Philadelphia Orchestra conductor Leopold Stokowski wrote in 1962 that the bell had "one of the finest sounds I have heard anywhere in America, Europe or Russia".[20] In June 2000 the Founder's Bell was added to the Philadelphia Register of Historic Places by the Philadelphia Historical Commission.[20]

Tenants[edit]

The Wanamaker's Men's Store occupied the first seven floors of the skyscraper until 1952 when the Philadelphia National Bank moved into the building. Over the years PNB became CoreStates, First Union Corp, Wachovia and finally Wells Fargo.[9][25] Wells Fargo, which bought Wachovia in 2008, is One Broad Street's main tenant, occupying about half the building. Other tenants include various law firms, advertising firm Nitrogen US, public relations firm Tonic Life Communications, consulting company Electronic Ink, and the advertising agency Red Tettemer O'Connell + Partners.[14][20][25][26] Past tenants have included Sylvania Electric Products,[27] law firm Drinker Biddle & Reath,[14] and advertising and public relations firm Earle Palmer Brown.[14]

The street-level space was converted into a bank once PNB bought the building. The bank branch closed in the 1990s and was converted into two roughly 8,000 square feet (740 m2) areas intended for retail or restaurant use.[20] A McCormick & Schmick's restaurant opened in the Broad-Street–Penn-Square corner in 2001. In late 2002, the Broad and Chestnut Streets corner was occupied by a Borders bookstore, which moved into the two-story-plus-mezzanine 27,000 square feet (2,500 m2) space after vacating the 1727 Walnut Street location it had occupied since 1990.[9] Borders closed its store in 2011.[28]A three-story Walgreens presently occupies the site (2014) and areas of the exceptionally beautiful Wanamaker Men's Store plasterwork ceiling are visible at the upper stories.

See also[edit]

References[edit]

  1. ^ a b Holcomb, Henry J. (May 12, 2006). "Wachovia decides to stay on South Broad Street". The Philadelphia Inquirer. 
  2. ^ "NPS Focus". National Register of Historic Places. National Park Service. Retrieved June 6, 2011. 
  3. ^ Weigley, Russell F., et al. (eds) (1982). Philadelphia: A 300-Year History. W.W. Norton & Company. p. 602. ISBN 0-393-01610-2.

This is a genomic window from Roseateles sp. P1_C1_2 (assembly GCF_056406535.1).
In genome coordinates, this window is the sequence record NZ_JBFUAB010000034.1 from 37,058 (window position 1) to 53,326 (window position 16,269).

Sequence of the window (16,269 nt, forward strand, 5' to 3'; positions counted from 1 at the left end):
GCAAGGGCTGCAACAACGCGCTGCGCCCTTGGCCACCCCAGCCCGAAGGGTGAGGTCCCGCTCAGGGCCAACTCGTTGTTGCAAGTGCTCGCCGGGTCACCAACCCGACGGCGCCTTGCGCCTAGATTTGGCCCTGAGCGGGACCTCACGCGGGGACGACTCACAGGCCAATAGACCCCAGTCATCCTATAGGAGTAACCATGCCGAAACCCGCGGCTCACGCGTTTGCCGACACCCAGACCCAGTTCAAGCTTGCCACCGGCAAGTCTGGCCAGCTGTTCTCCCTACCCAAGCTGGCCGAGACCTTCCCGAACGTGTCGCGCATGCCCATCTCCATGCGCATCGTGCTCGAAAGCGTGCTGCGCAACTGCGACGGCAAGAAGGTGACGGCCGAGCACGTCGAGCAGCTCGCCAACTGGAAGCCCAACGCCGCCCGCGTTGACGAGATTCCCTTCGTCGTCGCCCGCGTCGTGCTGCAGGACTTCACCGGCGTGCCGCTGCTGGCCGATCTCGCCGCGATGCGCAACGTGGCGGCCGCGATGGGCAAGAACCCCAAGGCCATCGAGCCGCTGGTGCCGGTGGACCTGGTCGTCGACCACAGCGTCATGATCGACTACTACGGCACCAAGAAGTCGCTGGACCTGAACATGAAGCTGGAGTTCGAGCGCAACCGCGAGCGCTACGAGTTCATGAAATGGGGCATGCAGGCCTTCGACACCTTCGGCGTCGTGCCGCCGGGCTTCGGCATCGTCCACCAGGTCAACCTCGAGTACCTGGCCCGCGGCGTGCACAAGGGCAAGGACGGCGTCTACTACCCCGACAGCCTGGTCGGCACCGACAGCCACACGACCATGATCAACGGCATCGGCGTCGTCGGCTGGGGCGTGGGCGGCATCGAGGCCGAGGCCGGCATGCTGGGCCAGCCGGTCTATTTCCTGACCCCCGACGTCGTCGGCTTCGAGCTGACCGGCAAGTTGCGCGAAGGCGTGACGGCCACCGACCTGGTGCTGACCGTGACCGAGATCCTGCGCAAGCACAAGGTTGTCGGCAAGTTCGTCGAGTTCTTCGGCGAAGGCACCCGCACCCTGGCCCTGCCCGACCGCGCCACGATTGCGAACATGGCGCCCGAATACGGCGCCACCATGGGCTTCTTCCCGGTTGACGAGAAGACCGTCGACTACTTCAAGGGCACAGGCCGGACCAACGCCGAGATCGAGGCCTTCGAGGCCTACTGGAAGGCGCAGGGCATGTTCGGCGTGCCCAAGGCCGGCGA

4. ^ a b "Wm. L. Nevin Dead; Wanamaker Aide". The New York Times: 23. April 14, 1943. 
  5. ^ Editors of the Evening Bulletin (1931). The Bulletin Almanac and Year Book. Evening Bulletin. p. 285. 
  6. ^ a b c Korom, Joseph J. (2008). The American Skyscraper, 1850-1940: A Celebration of Height. Branden Books. pp. 164, 522. ISBN 0-8283-2188-4. 
  7. ^ "Franklin National Bank Building". Emporis.com. Retrieved 2009-09-06. 
  8. ^ "Lincoln Building". Emporis.com. Retrieved 2011-06-06. 
  9. ^ a b c Belden, Tom (June 13, 2002). "Philadelphia Officials Hail Planned Relocation of Borders Books, Music Store". The Philadelphia Inquirer. 
  10. ^ a b "Wanamaker Stone is Laid". The New York Times: 28. October 2, 1932. 
  11. ^ a b "New 'Wanamaker's' Open". The New York Times: 21. October 13, 1932. 
  12. ^ a b c d e f Henry J., Holcomb (March 3, 1999). "First Union's Philadelphia Office Building in Line for Renovation". The Philadelphia Inquirer. 
  13. ^ "Men's Store Move Denied". The New York Times: 43. May 19, 1939. 
  14. ^ a b c d e f g h Kostelni, Natalie (April 25, 2003). "David Werner pays $48M for well-known Avenue of the Arts building". Philadelphia Business Journal. Retrieved 2009-09-06. 
  15. ^ Wainwright, Nicholas B. (1976). History of the Philadelphia National Bank: A Century and a Half of Philadelphia Banking, 1803-1953. Ayer Co Pub. p. 229. ISBN 0-405-08100-6. 
  16. ^ a b "Sidelights: Cool Bank". The New York Times: 46. January 17, 1956. 
  17. ^ a b c Mason, Todd (June 27, 2003). "Bank May Rid Philadelphia Building of Historic Lettering". The Philadelphia Inquirer. 
  18. ^ "An Official Start for a Building's New Era the Old PNB Building, Which has Undergone 18 Months of Renovation, Primarily Will House Offices". The Philadelphia Inquirer: C01. May 3, 2000. 
  19. ^ a b Holcomb, Henry J. (June 12, 2002). "Borders Book, Music Store to Move to New Philadelphia Site". The Philadelphia Inquirer. 
  20. ^ a b c d e f g h Harris, Linda K. (June 22, 2000). "A Ringing Endorsement the Founder's Bell Now Has Historic Status". The Philadelphia Inquirer. pp. B01. Retrieved 2011-06-06. 
  21. ^ Richards, Kristen (October 24, 2002). "Company Cultures: Red Tettemer Advertising and Electronic Ink by Agoos/Lovera Architects". Portfolio: Corporate/Commercial. Agoos/Lovera Architects. Retrieved 2011-06-06. 
  22. ^ Melamed, Samantha (2014-11-16). "Skyline changes: PNB letters removed by 'copter from atop 1 S. Broad". The Philadelphia Inquirer. Retrieved 2014-11-17. 
  23. ^ a b "Wanamaker Bell Here". The New York Times. December 20, 1926. p. 3. 
  24. ^ a b "Wanamaker Bell Hoisted 300 Feet". The New York Times. December 24, 1926. p. 8. 
  25. ^ a b Brubaker, Harold (April 13, 2011). "Pa. Wachovia branches to be rebranded as Wells Fargo". The Philadelphia Inquirer. Retrieved 2011-05-15. 
  26. ^ Van Allen, Peter (December 31, 2010). "Tonic has the cure for ailing health care brands". Philadelphia Business Journal. Retrieved 2011-05-15. 
  27. ^ "To Open Philadelphia Office". The New York Times. May 4, 1943. p. 29. 
  28. ^ Van Allen, Peter (April 15, 2011). "Broker says Borders could be a restaurant". Philadelphia Business Journal. Retrieved 2011-05-15.